It was annual time again for my employer’s A36 Bonanza. It’s worth the trip from our base in Wichita, Kan., to Bob Ripley’s Southern Aero in Griffin, Ga., just south of Atlanta, for his level of expert attention. I chose Birmingham, Ala. (BHM), for a fuel stop; not the cheapest avgas, but one where I could be certain services would be available on a gloomy winter weekend. And I could get there with plenty of fuel for a solid alternate. The airport was directly under a dashed blue line on my iPad marking the western edge of an Airmet for moderate icing from the 5000-foot freezing level and up.
I took off from Wichita with the plan of diverting back to the west if it appeared I was going to enter clouds at or below freezing temperatures or at the first sign of airframe ice (which can form on a cold airplane at temperatures a little above 0 degrees C). The undercast began over central Arkansas and lasted the rest of my trip. Tops were about 5000 feet, and I was in clear skies 2000 feet above that.
Birmingham was reporting between 600 and 800 overcast, with visibilities as low as 2½ miles, as I checked weather frequently along the way. Arrivals were flying the ILS 24 approach, which offers standard 200-and-a-half minimums, so getting in shouldn’t be too much of a problem. If you fly an approach procedure, however, there’s always the chance you may have to miss it—that’s why an alternate is required when the destination is less than VFR.
While still over an hour out, I took another look at the ILS 24 procedure to refresh my arrival brief. I had checked Notams before takeoff, and the ILS chart on my ForeFlight display contained a box indicating there was a Notam. It didn’t affect me, but the display had another box, labeled “Older Notams.” I selected these, and the third one down significantly changed my approach briefing.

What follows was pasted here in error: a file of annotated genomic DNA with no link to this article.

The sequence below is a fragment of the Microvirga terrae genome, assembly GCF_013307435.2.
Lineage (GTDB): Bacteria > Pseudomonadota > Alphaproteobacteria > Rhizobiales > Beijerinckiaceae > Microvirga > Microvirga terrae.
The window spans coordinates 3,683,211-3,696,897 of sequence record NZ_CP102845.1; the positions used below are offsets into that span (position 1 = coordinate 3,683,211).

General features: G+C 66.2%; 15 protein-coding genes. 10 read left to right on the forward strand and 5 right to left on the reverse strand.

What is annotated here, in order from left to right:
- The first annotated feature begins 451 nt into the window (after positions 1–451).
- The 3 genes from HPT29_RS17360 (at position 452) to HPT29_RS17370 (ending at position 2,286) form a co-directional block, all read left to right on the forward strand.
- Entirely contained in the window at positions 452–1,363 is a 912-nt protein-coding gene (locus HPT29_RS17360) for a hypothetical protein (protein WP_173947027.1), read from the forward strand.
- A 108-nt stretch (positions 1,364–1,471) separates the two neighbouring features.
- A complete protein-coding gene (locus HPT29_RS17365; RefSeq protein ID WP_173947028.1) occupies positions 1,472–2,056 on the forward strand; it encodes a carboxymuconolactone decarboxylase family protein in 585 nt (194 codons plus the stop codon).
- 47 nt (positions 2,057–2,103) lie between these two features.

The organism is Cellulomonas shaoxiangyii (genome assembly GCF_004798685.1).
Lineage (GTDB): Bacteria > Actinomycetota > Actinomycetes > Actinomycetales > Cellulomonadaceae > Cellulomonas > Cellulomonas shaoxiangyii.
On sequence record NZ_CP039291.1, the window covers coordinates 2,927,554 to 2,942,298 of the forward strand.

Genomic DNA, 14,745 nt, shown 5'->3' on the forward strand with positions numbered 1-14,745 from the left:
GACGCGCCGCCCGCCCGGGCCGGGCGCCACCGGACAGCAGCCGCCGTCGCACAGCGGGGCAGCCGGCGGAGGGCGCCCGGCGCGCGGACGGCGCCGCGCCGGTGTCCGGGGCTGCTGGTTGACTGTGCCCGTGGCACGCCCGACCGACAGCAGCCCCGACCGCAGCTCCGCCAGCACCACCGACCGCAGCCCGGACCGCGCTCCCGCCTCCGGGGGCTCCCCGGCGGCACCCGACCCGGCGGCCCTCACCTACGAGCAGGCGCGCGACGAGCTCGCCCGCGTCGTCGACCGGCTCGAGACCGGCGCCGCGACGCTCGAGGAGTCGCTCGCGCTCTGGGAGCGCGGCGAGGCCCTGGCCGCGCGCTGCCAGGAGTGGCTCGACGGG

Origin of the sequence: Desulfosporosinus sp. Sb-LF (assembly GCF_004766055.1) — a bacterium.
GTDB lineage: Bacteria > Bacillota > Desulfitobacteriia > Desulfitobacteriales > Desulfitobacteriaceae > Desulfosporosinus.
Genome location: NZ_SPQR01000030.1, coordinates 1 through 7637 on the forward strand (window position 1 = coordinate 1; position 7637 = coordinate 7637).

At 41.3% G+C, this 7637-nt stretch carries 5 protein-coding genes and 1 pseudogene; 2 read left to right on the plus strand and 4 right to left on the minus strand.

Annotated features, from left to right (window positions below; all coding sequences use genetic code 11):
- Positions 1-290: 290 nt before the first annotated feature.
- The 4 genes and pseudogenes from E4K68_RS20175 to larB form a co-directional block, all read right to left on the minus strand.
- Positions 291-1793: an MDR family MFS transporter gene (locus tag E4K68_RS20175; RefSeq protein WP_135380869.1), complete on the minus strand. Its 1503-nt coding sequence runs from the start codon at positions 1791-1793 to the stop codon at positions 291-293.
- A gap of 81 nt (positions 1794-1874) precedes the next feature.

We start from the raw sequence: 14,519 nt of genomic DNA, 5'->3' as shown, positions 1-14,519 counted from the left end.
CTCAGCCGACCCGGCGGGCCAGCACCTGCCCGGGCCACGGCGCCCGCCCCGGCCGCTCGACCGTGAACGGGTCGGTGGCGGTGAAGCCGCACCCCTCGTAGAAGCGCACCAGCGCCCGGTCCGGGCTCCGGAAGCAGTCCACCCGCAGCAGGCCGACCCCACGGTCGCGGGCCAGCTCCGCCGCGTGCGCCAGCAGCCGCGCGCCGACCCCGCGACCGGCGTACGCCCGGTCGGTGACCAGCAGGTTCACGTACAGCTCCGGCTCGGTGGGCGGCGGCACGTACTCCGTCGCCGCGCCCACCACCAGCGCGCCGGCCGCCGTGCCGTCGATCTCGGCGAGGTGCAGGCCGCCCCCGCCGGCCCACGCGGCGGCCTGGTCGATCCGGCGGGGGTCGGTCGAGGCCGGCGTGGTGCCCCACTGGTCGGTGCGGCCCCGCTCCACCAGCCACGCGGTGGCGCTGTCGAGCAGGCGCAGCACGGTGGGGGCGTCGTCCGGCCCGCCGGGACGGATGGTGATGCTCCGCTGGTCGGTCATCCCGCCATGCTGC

The charted missed approach procedure is to climb to 1300 MSL, then a climbing right turn to 3000 feet msl direct to the Vulcan Vortac (VUZ) and hold northeast. The turn to VUZ is about a 100-degree heading change, to just west of a northerly heading as shown on the plate at below left. Scrolling down through the older Notams, however, I found the note at below right: The facility was out of service—and still is at this writing.
A revised missed approach was in use: Climb to 1500 feet, then make a climbing right turn to 3300 feet msl on a 058-degree heading and inbound on the 283-degree radial of the Talladega VOR (TDG), then direct to the SPATT intersection and hold northeast. The turn is more than 180 degrees and ends on an easterly heading, and the target altitude is higher. This vital change is hidden several items down on a secondary list of older (but still-in-effect) Notams.
This alternate missed approach procedure is not in the Garmin navigation database. Further, SPATT intersection appears on the ILS 24 approach chart but does not appear when you load and activate the ILS approach in vectors-to-final mode—you need to load the full approach and select SPATT as your initial fix to see it on the GPS map. To prepare for the missed approach procedure—a critical part of any approach briefing—you need to be prepared to fly this “old school.”
I dialed Talladega into the #2 nav and spun the OBS to 058 degrees. I then switched it over to the localizer frequency so I could use it and its glideslope to crosscheck the G500 TXi display during descent, ready to swap in TDG after becoming established in climb. Once on the radial inbound, I could call up the GPS flight plan and select “direct to SPATT” and then enter the depicted holding pattern. Up until “direct SPATT,” however, none of the route would appear on the various moving map displays. I could use HDG mode on the GFC600 autopilot if I wanted, but until I was going direct to SPATT the NAV mode was not available.